We developed scenarios for worlds of this sort in 1996: Rough Neighbors saw an armored, elderly industrial world facing off a disorganised, shrill poor world (with, of course, all manner of clienthood and bilateral or special deals.) More thoughtful cases were then and still are hard to envisage. However, active measures that are aimed to propagate the tools of thoughtfulness are a part of any promising case. This said, solutions have a number of undeniable general characteristics:

  1. They will occur against a background of adequate economic and military stability. Prosperity, however measured, will need to continue to increase. The economic facts mean that the industrial nations will therefore set the pace and the framework for a positive outcome.
  2. Solutions will be local, 'bottom up' and founded on consent. People will have to see that a given "way" yields multidimensional advantages for themselves and the things about which they care.
  3. The pace of events means that solutions arise through active measures. That is, whilst the outcome is the product of local discourse, the tools by which the discourse occurs need to be supplied and enabled, actively and purposefully, by the state, by the media and by the educational establishment.
  4. Debate can be defocused and derailed by loud, shrill voices, by a muddled atmosphere and by overwhelming concerns, such as terror. The oversight of (3) requires a network of thoughtful minds if it is to stay on course.
  5. The international arena cannot be decoupled from local accommodations: indeed, that is what the entire essence of the issue. The wealthy world is going to have to take some painful steps in respect of tariffs, primary production and subsidies. It is also going to have to put itself at least partly in the hands of partner states which are not its economic peers. If, for example, assembly and simple manufacture is to be ceded to the industrialising countries in order to accelerate their orderly development, then a certain risk and mutual dependence has to be accepted. A web of commercially-driven co-regulation will emerge, assuring content standards, managing intellectual property and the like. This, too, will enforce dependency. The rich world must be ready for this.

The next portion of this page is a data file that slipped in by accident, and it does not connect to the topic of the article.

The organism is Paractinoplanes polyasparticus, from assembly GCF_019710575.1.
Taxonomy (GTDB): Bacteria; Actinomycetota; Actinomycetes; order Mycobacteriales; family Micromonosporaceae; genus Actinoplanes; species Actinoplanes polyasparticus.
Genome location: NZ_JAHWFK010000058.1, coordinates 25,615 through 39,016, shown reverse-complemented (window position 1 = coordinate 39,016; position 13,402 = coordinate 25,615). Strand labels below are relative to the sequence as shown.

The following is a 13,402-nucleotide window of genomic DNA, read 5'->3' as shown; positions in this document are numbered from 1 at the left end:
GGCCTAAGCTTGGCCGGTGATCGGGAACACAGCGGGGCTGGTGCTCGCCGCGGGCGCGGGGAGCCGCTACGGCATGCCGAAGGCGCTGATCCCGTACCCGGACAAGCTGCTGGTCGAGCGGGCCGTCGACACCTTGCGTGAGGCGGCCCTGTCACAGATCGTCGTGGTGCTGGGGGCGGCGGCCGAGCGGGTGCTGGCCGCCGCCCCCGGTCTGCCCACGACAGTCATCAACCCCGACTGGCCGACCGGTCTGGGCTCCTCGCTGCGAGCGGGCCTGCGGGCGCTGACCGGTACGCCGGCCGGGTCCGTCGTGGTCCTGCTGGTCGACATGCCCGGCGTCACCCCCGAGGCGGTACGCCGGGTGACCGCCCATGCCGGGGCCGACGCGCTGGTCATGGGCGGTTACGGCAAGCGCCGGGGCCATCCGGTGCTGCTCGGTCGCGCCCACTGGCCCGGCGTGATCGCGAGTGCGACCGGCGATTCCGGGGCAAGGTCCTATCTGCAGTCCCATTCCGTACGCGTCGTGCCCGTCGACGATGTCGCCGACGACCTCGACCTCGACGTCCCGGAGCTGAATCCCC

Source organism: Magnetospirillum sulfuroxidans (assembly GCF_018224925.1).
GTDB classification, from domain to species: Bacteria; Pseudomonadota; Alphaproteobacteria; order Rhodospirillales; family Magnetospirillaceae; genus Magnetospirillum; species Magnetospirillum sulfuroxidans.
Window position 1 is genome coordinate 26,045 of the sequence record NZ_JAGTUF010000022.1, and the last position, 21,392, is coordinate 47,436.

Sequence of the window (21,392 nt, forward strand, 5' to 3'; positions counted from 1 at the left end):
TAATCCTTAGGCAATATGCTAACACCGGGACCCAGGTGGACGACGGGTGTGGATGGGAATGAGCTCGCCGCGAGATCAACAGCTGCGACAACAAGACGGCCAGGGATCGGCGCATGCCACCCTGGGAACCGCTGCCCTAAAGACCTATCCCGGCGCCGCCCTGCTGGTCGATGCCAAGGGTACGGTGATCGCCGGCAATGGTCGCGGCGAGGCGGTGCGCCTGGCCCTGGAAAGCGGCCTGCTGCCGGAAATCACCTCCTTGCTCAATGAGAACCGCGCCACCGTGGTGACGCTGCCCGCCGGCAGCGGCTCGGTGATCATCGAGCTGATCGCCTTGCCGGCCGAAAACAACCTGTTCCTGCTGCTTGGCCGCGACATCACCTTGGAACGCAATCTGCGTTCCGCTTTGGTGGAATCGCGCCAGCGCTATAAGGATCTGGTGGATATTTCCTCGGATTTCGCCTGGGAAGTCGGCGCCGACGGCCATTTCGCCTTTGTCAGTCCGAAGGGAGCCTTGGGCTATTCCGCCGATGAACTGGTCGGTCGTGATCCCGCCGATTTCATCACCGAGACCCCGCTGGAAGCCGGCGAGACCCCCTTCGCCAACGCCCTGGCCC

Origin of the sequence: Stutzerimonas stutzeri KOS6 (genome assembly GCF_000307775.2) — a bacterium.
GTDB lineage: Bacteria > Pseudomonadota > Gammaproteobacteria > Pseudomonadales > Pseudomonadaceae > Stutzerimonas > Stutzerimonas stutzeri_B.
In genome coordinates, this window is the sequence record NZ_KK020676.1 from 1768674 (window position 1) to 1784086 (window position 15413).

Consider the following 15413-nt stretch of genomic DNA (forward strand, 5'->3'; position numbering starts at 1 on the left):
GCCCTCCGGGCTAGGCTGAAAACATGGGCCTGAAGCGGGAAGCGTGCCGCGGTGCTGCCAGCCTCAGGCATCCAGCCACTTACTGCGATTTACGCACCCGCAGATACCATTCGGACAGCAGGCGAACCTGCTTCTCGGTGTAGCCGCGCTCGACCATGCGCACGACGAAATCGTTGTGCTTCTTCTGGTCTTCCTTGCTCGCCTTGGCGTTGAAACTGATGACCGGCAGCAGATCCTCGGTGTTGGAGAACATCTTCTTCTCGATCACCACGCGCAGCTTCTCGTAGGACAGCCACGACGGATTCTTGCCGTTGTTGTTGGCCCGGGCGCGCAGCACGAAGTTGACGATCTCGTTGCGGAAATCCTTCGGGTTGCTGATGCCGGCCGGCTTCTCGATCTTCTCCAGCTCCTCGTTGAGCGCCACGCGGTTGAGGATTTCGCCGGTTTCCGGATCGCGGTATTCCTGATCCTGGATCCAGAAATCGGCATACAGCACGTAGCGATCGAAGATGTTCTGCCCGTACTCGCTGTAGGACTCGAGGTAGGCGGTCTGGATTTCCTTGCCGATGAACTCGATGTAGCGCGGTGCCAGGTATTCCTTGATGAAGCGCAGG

6. It is important to understand that these processes are amoral. Ethical issues such as poverty alleviation are not the drivers of events but the fortunate consequence of a successful outcome. It is good that efforts are made locally and internationally so as to channel change in ways which ensure that this does occur. Nevertheless, the machinery of adaptive change is quite other than the headline debates on "equity" would have one believe. In a very real sense, they are distractions from the machinery which truly needs to be installed.

Primary producing societies are greatly affected by the onset of industrialisation. People are displaced from agriculture, the marginal are often rendered visibly impoverished by urbanisation. Human concentrations develop disease, and mass mobility destroys the former tacit institutions of policing and conformity. Skills that are in short supply do relatively well, and inequality tends to grow, not least as the society migrates from barter and subsistence to a cash economy. Countries such as Britain had two centuries to invent their solutions to this, whilst those undergoing industrialisation today may have less than a generation. It took Britain around 60 years to double its GNP when it invented industrialisation. It took China ten years to achieve the same outcome in the 1990s. China has, as a consequence, much change to absorb and it will need to work hard to find, internalise and make organic its responses to these. There are many issues with a strong ethical dimension that it and others will have to resolve, but it is the pursuit of balance and functionality, not ethical imperatives per se, that will determine success or failure.